Spices are seasonings obtained from the bark, buds, fruit or flower parts, roots, seeds or stems of various aromatic plants and trees. Spices a variety of flavonoids, including lutein, quercetin, kaempferol and isorhamnetin, which contribute to their anti-inflammatory and antioxidant properties.
Flavonoids in Allspice
Allspice contains health benefiting essential oils such as eugenol, a phenylpropanoids class of chemical compound, which gives pleasant, sweet aromatic fragrances to this spice. It also contains caryophyllene, methyleugenol, glycosides, tannins, quercetin, resin, and sesquiterpenes. At the processing units, these volatile essential oils are obtained through distillation process using this spice corn. The outer coat of the allspice-berries is believed to have the greatest concentration of some of the compounds of medicinal activities.
Flavonoids in Black Pepper
Peppercorns are a good source of many anti-oxidant vitamins such as vitamin-C and vitamin-A. They are also rich in flavonoid polyphenolic anti-oxidants like carotenes, cryptoxanthin, zea-xanthin and lycopene. These compounds help the body remove harmful free radicals and help protect from cancers and diseases.
Flavonoids in Capers
Capers are one of the plant sources high in flavonoid compounds rutin (or rutoside) and quercetin. Capers are in-fact very rich source of quercetin (180 mg/100 g) second only to tea leaf. Both these compounds are powerful anti-oxidants. Research studies suggest that quercetin has anti-bacterial, anti-carcinogenic, analgesic and anti-inflammatory properties.
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Flavonoids in Caraway Seeds
Caraway has several health benefiting flavonoid antioxidnats such as lutein, carotene, crypto-xanthin and zea-xanthin. These compounds are indeed functions as powerful anti-oxidants by removing harmful free radicals from the body thus protect from cancers, infection, aging and degenerative neurological diseases.
Flavonoids in Cayenne Pepper
Cayenne chili peppers are perhaps the richest source of vitamin A among spice. Just 100 g of cayenne has 41,610 IU or astoundingly 1387% of vitamin A. In addition, this prized spice is also home for anti-oxidant flavonoids such as carotenes, lutein, zea xanthin and cryptoxanthin. Together, these antioxidants in capsicum help to protect the body from injurious effects of free radicals generated during stress, and disease conditions
Flavonoids in Chili Peppers
Fresh chili peppers, red and green, are rich in other antioxidants like vitamin A, and flavonoids like ß-carotene, α-carotene, lutein, zea-xanthin, and cryptoxanthin. These antioxidant substances in capsicum help to protect the body from injurious effects of free radicals generated during stress, diseases conditions.
Flavonoids in Cinnamon
Cinnamon has the highest anti-oxidant strength of all the food sources in nature. The total measured ORAC (Oxygen radical absorbance capacity) value for this novel spice is 267536 trolex equivalents (TE), which is many hundred times more than in chokeberry, apples, etc. Further, it is also a very good source of flavonoid phenolic anti-oxidants such as carotenes, zea-xanthin, lutein and cryptoxanthin.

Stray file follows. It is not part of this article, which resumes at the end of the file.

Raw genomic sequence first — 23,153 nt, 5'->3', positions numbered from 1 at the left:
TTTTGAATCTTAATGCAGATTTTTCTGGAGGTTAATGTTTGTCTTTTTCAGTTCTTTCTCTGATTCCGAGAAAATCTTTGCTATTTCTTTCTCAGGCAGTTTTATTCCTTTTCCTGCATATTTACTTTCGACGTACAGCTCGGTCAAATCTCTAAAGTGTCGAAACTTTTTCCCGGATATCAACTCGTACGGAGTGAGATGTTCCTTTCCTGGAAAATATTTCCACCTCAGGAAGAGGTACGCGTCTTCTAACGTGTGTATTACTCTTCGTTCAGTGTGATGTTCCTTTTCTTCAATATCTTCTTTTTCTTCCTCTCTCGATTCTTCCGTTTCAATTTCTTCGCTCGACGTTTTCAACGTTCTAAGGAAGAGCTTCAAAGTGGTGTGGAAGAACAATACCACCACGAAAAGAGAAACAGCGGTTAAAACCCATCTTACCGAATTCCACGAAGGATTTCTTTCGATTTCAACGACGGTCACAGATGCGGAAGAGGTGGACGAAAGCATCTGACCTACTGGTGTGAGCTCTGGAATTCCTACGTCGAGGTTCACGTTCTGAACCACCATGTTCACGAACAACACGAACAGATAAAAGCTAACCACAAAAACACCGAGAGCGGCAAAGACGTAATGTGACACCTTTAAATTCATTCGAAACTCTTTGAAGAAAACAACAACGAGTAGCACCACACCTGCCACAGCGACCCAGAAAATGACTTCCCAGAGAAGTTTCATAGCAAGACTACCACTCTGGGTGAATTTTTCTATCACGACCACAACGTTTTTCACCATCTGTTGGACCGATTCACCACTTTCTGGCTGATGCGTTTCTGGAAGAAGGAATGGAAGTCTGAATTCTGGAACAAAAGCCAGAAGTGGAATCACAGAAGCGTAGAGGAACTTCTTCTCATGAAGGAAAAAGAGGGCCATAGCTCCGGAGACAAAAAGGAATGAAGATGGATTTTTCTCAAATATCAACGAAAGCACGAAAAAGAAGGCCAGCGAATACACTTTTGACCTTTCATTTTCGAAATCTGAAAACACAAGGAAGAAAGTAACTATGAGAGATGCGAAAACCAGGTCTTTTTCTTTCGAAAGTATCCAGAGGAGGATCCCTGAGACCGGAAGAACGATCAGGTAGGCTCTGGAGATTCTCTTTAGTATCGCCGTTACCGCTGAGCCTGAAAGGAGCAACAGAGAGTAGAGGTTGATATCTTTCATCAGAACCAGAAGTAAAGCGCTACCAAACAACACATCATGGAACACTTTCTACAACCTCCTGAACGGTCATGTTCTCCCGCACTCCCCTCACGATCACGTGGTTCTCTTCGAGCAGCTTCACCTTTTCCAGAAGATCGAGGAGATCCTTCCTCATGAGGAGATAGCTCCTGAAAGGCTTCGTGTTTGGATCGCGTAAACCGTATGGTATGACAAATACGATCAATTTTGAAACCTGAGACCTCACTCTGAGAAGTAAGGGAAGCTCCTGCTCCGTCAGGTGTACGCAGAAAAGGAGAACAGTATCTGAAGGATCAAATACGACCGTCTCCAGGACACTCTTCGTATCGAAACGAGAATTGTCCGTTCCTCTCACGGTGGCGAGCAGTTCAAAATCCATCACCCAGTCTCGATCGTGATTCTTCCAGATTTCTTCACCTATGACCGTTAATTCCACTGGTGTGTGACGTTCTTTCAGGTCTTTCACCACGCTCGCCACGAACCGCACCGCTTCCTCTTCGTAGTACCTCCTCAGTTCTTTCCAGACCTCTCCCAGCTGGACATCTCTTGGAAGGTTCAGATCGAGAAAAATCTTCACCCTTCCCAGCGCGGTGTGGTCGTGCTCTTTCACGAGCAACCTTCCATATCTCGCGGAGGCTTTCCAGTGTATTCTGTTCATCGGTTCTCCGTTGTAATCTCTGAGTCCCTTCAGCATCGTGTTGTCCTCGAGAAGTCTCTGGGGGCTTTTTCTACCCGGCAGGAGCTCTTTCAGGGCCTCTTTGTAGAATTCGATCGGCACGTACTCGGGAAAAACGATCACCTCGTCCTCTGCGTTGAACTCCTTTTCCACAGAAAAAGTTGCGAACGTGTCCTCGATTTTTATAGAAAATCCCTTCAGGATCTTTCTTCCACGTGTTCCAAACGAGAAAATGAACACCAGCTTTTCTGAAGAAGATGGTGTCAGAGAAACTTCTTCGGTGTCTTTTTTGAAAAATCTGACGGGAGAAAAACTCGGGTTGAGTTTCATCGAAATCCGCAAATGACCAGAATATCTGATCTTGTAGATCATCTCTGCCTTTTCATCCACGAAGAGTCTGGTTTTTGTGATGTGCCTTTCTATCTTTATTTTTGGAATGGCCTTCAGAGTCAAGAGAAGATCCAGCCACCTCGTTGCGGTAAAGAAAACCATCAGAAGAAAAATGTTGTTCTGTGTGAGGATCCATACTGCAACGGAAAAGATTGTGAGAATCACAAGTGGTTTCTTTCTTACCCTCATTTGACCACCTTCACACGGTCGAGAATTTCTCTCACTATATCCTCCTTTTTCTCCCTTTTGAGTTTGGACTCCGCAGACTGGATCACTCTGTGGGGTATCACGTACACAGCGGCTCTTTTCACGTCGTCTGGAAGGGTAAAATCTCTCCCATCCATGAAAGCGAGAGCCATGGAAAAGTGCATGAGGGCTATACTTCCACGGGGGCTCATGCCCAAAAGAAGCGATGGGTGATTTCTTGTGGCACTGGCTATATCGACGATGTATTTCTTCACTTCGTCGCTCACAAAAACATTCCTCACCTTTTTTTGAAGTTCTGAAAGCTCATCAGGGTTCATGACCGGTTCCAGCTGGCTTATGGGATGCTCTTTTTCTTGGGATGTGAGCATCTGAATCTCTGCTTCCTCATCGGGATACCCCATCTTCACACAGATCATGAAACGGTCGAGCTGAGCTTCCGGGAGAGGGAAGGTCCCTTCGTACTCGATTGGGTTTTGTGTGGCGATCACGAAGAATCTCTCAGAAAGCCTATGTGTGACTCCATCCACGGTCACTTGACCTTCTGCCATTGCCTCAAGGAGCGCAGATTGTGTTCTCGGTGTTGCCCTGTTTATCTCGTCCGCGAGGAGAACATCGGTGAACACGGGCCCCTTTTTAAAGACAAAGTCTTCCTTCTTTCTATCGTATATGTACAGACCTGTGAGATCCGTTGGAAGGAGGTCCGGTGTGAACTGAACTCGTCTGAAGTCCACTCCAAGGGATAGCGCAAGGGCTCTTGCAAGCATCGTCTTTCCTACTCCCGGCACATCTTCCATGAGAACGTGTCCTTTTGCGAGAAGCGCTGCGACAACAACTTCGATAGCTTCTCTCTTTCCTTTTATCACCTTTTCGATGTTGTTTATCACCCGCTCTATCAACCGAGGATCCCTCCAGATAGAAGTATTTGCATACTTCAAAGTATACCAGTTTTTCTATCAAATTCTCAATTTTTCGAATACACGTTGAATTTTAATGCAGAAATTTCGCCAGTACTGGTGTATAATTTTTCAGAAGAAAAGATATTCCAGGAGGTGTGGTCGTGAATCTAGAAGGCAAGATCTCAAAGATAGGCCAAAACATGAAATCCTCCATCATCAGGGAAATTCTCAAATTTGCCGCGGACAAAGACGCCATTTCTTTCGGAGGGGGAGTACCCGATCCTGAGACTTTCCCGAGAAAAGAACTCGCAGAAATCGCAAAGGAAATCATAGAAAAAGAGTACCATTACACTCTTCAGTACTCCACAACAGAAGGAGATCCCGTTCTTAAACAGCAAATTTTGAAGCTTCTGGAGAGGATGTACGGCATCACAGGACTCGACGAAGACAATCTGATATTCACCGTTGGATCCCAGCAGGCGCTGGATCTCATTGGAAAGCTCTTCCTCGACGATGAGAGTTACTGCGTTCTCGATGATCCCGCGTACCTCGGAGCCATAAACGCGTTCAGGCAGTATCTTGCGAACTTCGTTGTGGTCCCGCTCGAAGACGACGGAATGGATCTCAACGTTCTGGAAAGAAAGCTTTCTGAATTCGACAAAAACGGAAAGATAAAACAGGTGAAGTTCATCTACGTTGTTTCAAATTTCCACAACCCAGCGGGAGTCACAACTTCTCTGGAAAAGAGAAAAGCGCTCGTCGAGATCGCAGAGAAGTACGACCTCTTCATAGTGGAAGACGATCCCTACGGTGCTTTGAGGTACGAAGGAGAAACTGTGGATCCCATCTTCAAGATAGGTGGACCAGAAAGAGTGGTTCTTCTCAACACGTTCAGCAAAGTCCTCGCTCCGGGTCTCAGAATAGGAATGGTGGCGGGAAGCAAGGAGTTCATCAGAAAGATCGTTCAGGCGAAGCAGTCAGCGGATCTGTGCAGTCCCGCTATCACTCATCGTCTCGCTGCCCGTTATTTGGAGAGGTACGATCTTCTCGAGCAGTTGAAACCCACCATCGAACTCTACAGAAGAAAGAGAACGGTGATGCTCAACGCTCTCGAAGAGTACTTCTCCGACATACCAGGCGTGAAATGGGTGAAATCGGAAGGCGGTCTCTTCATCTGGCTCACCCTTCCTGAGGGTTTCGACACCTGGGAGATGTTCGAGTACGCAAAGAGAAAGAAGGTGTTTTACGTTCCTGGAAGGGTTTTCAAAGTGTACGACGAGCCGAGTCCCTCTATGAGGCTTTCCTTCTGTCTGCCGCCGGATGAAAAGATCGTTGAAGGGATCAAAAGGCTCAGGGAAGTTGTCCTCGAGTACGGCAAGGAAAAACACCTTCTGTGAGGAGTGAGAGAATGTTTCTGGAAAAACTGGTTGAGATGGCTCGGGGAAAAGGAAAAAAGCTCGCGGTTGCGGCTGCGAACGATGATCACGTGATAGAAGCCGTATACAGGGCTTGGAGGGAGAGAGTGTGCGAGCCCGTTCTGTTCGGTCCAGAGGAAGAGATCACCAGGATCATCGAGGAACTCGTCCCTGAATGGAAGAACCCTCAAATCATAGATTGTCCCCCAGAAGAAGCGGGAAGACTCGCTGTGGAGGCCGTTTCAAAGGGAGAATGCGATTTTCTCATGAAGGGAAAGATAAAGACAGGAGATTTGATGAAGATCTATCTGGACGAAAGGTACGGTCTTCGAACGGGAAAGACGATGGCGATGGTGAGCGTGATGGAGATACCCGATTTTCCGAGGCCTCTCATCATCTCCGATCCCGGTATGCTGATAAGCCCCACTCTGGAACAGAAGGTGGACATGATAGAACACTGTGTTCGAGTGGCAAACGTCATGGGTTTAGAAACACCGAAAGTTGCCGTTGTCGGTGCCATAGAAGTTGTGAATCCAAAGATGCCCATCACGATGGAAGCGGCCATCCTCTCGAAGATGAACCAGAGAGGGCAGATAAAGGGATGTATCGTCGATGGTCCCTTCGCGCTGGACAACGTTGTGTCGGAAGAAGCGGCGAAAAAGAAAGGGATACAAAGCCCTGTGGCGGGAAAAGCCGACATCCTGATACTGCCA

Flavonoids in Cloves
Clove spice buds contain very good amounts of vitamin A and beta-carotene levels. These compounds are known to have antioxidant properties. Vitamin A is also required by the body for maintaining healthy mucus membranes and skin in addition to essential for vision. Consumption of natural foods rich in flavonoids helps to protect the body from lung and oral cavity cancers.
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Flavonoids in Coriander Seeds
Coriander is rich in of dietary fiber. In addition, dietary fibers bind to bile salts (produced from cholesterol) and decrease their re-absorption in colon, thus help lower serum LDL cholesterol levels. Together with flavonoid anti-oxidants, fiber composition of coriander helps protect the colon mucus membrane from cancers.
Flavonoids in Cumin Seeds
Cumin seeds contain numerous phyto-chemicals that are known to have antioxidant, carminative and anti-flatulent properties. The seeds are an excellent source of dietary fiber. The seeds are also rich source of many flavonoid phenolic anti-oxidants such as carotenes, zea-xanthin, and lutein.
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Flavonoids in Fennel Seed
Fennel seeds indeed contain numerous flavonoid anti-oxidants like kaempferol and quercetin. These compounds function as powerful anti-oxidants by removing harmful free radicals from the body thus protect from cancers, infection, aging and degenerative neurological diseases.
Flavonoids in Jalapeno Peppers
Fresh jalapeno peppers are rich source of valuable antioxidants such as vitamin A, and flavonoids like beta-carotene, alpha-carotene, lutein, zea xanthin, and cryptoxanthin. These antioxidant substances in capsicum help to protect the body from injurious effects of free-radicals generated from stress and disease conditions.
Flavonoids in Mustard Seeds
Mustard seeds contain flavonoid and carotenoid antioxidants such as carotenes, zea-xanthin, and lutein. In addition, the seeds compose a small amount of vitamin anti-oxidants such as vitamin A, C, and vitamin K.
Flavonoids in Nutmeg
Nutmeg and mace spice contains many plant-derived chemical compounds that are known to have been anti-oxidant, disease preventing, and health promoting properties. It is also rich in many vital B-complex vitamins, including vitamin C, folic acid, riboflavin, niacin, vitamin A and many flavonoid anti-oxidants like beta-carotene and cryptoxanthin that are essential for optimum health.
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